Table Saw Top Maintenance

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Pros share tips for cleaning and waxing the working surface. June 17, 2005

What is the best stuff to use for table saw tops? Is there anything I can use that will take off finger prints? Someone told me that regular car wax is good to protect and for friction resistance. Also, is WD-40 safe to use to degrease? I don't want anything that will effect the wood when I finish it. Any help on table saw/fence maintenance is greatly appreciated.

Forum Responses
(Cabinetmaking Forum)
Empire offers a very good product that I use called Top Saver. It is a rust remover, lubricant, surface sealant, and conditioner for metal surfaces. It will never stain wood or interfere with glues or finishes.

As far as a maintenance schedule, Top Saver will reduce surface hang-ups and last for weeks or months depending upon usage.

If you want to clean the top, use (gasp!) Titebond II. Pour it on a small area and wait a minute or so and then wipe it off with a damp rag. Do this to the entire top and then thoroughly dry it off and apply butcher's wax. You can get the butcher's wax at the grocery or hardware store for about $8 and the can will last you for years. You may have to apply it more than the stuff sold for this in a spray can, but at $15 a can and 15-20 uses, it is quite expensive when you compare them.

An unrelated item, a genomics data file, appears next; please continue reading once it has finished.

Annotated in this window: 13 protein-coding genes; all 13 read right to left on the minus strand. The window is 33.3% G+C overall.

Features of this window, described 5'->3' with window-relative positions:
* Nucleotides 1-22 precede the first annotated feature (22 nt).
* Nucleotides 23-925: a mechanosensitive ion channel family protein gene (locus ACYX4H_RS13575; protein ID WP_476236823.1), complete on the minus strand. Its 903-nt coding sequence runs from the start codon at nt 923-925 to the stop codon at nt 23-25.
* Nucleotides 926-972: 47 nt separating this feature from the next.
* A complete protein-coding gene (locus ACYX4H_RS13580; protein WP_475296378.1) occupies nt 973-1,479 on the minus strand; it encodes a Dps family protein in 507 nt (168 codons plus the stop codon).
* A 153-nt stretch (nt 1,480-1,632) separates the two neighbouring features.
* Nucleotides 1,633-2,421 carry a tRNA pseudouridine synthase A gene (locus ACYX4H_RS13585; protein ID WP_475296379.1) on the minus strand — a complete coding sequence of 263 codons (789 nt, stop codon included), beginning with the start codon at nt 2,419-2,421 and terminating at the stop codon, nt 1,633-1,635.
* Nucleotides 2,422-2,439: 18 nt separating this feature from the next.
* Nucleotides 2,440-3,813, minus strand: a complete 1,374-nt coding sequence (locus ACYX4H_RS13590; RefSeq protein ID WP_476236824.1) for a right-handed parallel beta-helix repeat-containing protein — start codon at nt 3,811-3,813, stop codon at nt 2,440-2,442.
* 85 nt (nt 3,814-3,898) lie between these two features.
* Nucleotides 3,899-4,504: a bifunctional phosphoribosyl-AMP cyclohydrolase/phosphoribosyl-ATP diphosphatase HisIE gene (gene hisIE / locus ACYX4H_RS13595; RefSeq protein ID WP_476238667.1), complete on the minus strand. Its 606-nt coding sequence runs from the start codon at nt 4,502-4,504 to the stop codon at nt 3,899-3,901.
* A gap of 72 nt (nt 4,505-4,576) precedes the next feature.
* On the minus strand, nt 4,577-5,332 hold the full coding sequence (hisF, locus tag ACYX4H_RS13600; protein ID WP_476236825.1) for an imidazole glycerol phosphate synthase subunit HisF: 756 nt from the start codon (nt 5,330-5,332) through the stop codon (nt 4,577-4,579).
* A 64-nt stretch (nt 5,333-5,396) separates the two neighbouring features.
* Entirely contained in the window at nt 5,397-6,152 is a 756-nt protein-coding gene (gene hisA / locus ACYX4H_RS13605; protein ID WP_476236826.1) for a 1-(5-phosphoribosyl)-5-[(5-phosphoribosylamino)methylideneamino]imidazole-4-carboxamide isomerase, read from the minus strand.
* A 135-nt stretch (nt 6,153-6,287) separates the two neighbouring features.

We use SC Johnson Paste Wax, usually twice a month unless we're cutting very heavily. It protects the top from rust, makes the panels easier to handle, and we've never noticed any sort of transference from the tabletop to wood.

I use WD-40 to clean the top. Every now and then I will load the top up with WD and use a green Scotchbrite pad and 1/4 sheet sander to clean. I use plenty of rags to get the WD off after cleaning, and then I use Johnson's paste wax for a couple coats of wax. Takes some time and plenty of elbow grease, but makes for a clean/slick surface to work on. I have found the wax at Lowe's, in the cleaning supplies isle.

Instead of WD40, use CRC. Much less oily. Then scotchbrite, paper towels and spray Topcoate (couple coats) and you're good to go for a month or two.

CRC used to be CRC56. You can find it in an auto parts store. It is in the same category as WD40, but it leaves much less oily residue. Great moisture displacer, bit better solvent base to get under those damn coffee cup stains. I use the 3M finishing pads instead of the rough greenies for pots.